• 40gm olive oil ³
  1. Making the Tangzhong: The evening before the day you will be making the bread, whisk flour and water in a small pot over medium heat. Whisk, whisk, whisk until the mixture looks like thick custard and is 150F (65C). If you don’t have a thermometer, Elena says to mix it until it “has the consistency of a thick paste.” Christine Ho says this:
    1. Mix flour in water well without any lumps. Cook over medium-low heat, stirring consistently with a wooden spoon, whisk or spatula to prevent burning and sticking while you cook along the way.
    2. The mixture becomes thicker and thicker. Once you notice some “lines” appear in the mixture for every stir you make with the spoon. It’s done. You get the tangzhong. (Some people might like to use a thermometer to check the temperature. After a few trials, I found this simple method works every time.)
    -Christine Ho, Japanese Style Bacon and Cheese Bread (Tangzhong method), Christine’s Recipes
  2. Immediately remove the Tangzhong from the heat and transfer it to a small pyrex bowl. Cover it with a plate and even though the recipes say to put it in the fridge overnight, throw caution to the winds and just leave it on the counter.
  3. Mixing the dough: On the morning of the day you will be making the bread, put flours and ground flaxseed into a large bowl. Whisk in milk powder and salt. Set aside briefly.
  4. Pour warm water into a smallish bowl. Please do not use water from the hot water tap. Instead, heat the water in a kettle or microwave. If you are allergic to using a thermometer, you can check the temperature by putting a few drops of water onto your wrist: if it feels warm, it’s too warm; if it feels cool, it’s too cool; if it feels like nothing, then it’s fine. Please note that before the yeast is added, the liquid temperature must be BELOW 120F (49C) because yeast begins to die when the temperature is higher than 120F. Whisk in the yeast until it has dissolved.
  5. Pour the yeast mixture into the dry ingredients and using a wooden spoon, stir until the flour is almost incorporated. Plop the Tangzhong overtop, and using your hands squoosh it into the mixture.
  6. Kneading: Using one hand to turn the bowl and the other to knead, reach down the side of the bowl and pull the dough from the bottom to the top. Turn the bowl as you pull and continue until the dough is quite smooth (about 10 minutes). If you notice that the dough seems quite firm, add a little more water. Cover the bowl with a plate and put it in the oven with only the light turned on until the dough has doubled in size.
  7. As you are putting the bowl into the oven, suddenly remember that you were supposed to add oil. Pour it into the bowl and as best you can muddle and squeeze it into the dough. Cover the mixing bowl again and put it back in the oven with only the light turned on.
  8. If it doubles before you are ready to shape it, gently deflate it by folding the dough into itself four or five times. Notice that the oil has almost all been absorbed.
  9. Shaping: Coat the bottoms and sides of two bread tins and set aside. Gently turn the dough out onto a lightly floured board. Cut it evenly into 6 pieces.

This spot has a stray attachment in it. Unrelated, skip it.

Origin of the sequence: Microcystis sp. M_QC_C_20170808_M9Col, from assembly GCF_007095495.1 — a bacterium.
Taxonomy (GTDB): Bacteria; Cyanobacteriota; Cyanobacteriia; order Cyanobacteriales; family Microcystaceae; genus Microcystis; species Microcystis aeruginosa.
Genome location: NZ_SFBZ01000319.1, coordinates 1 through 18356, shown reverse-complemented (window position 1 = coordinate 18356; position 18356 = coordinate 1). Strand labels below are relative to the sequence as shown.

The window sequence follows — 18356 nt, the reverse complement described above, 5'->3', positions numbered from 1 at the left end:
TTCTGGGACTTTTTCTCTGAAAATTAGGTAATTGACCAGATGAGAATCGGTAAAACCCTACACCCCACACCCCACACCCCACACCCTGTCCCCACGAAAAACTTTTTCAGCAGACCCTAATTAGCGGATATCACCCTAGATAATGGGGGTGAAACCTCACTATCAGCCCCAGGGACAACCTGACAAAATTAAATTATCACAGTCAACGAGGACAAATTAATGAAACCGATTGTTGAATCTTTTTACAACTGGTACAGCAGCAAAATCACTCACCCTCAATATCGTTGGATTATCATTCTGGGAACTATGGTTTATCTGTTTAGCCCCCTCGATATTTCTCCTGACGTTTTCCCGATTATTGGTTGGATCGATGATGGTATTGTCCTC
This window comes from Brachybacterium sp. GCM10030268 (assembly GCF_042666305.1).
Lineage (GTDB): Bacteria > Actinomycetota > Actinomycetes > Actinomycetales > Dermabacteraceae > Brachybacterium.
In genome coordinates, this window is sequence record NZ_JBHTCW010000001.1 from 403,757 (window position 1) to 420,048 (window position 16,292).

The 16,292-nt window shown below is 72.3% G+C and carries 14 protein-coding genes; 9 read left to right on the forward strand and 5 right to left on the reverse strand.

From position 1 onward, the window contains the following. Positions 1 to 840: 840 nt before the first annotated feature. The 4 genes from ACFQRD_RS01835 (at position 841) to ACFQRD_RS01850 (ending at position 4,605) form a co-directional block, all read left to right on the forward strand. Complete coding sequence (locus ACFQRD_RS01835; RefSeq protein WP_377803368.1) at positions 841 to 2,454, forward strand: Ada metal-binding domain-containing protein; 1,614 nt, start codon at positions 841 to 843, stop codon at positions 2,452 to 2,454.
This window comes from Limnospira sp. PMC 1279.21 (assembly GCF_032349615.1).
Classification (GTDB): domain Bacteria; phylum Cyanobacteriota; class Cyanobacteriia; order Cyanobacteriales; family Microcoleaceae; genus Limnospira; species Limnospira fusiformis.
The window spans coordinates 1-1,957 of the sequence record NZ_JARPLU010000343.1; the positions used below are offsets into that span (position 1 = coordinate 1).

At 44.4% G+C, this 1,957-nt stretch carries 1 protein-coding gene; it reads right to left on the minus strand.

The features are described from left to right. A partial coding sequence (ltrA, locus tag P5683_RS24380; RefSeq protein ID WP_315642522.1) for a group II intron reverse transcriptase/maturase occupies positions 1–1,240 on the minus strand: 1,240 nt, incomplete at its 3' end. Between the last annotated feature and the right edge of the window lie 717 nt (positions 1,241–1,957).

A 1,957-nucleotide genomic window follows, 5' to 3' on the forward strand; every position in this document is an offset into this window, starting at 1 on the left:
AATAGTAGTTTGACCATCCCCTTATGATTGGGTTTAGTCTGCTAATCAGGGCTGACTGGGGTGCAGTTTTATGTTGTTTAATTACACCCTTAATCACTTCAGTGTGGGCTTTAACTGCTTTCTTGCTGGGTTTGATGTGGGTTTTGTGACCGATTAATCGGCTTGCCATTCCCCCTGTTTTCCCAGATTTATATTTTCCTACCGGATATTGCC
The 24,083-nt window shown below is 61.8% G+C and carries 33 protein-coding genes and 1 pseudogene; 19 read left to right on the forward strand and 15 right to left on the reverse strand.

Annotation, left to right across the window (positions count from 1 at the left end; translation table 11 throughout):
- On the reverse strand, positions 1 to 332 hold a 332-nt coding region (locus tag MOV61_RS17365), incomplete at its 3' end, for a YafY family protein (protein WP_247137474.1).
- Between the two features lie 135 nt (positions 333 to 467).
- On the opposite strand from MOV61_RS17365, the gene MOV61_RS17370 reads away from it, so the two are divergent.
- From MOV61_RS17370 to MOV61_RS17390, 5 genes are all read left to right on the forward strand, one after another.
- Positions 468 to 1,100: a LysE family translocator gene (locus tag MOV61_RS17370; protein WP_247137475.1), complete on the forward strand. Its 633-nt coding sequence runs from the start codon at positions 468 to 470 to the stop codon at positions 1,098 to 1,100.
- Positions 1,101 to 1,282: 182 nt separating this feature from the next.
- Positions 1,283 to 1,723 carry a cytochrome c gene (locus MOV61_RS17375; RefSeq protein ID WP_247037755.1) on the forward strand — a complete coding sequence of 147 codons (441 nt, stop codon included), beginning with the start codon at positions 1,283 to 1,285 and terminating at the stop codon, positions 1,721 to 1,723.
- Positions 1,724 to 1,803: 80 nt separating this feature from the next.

10. Flatten each piece into a rectangle. Fold it in thirds like a letter and roll it up like a scroll, starting from the narrow end (ie: to make a shortish roll). Place each scroll seam side down in the bread tins, 3 scrolls per tin (unless your bread tins are particularly large – if that is the case, put in 4 or 5 scrolls per tin).
    • For clarification, please read the following:
      With a rolling pin, roll each ball into a 10 inch long oval. Fold the oval into thirds, widthwise, like an envelope. Turn the envelope so that the short side is facing you, and roll it into a 10 to 12 inch length. Roll that piece like a cinnamon roll, with the folded sides on the inside, and place the piece in an oiled bread pan, seam side down. Repeat with the other pieces, placing them next to each other.
      -BBB Tangzhong Whole Wheat Bread recipe

    Cover the tins with plastic hats (or a clean tea-towel, followed by a large plastic grocery bag) and put into the oven with only the light turned on to double in size.

  11. baking: Make sure the rack is on the middle shelf. Preheat the oven to 375F. Although this isn’t essential, just before putting the rolls into the oven, spray the tops liberally with water. Put the bread in the oven and immediately turn the oven down to 350F and bake for about 30 minutes. Halfway through the cooking, turn the tins around to account for uneven oven temperature. When the bread is done, tip it out of the tin and onto a footed wire rack to cool. Allow the baked bread to cool completely before serving. It’s still baking inside! (Even if you’ve ignored the instructions about using hot water from the tap, please do not ignore this step.) 4


1.) Flour The BBB recipe calls for “strong bread flour and whole wheat flour”. The eggless recipe that Ilva found calls for all-purpose flour. I used a mixture and at the last minute, decided to add ground flaxseed.

2.) Water The BBB recipe actually calls for milk. We always have powdered skim milk on hand, so I used that. But it’s probably fine to omit the milk entirely. The dough was quite dry when I was kneading; I ended up adding 25gm more.

3.) Olive oil The BBB recipe calls for butter. The recipe that Ilva found calls for baker’s percentage of 10% olive oil. Because I forgot to put it in, I didn’t weigh it but put in 3 Tbsp (approximately 40gm) which works out to just 9%. I’m thinking the olive oil could safely be omitted.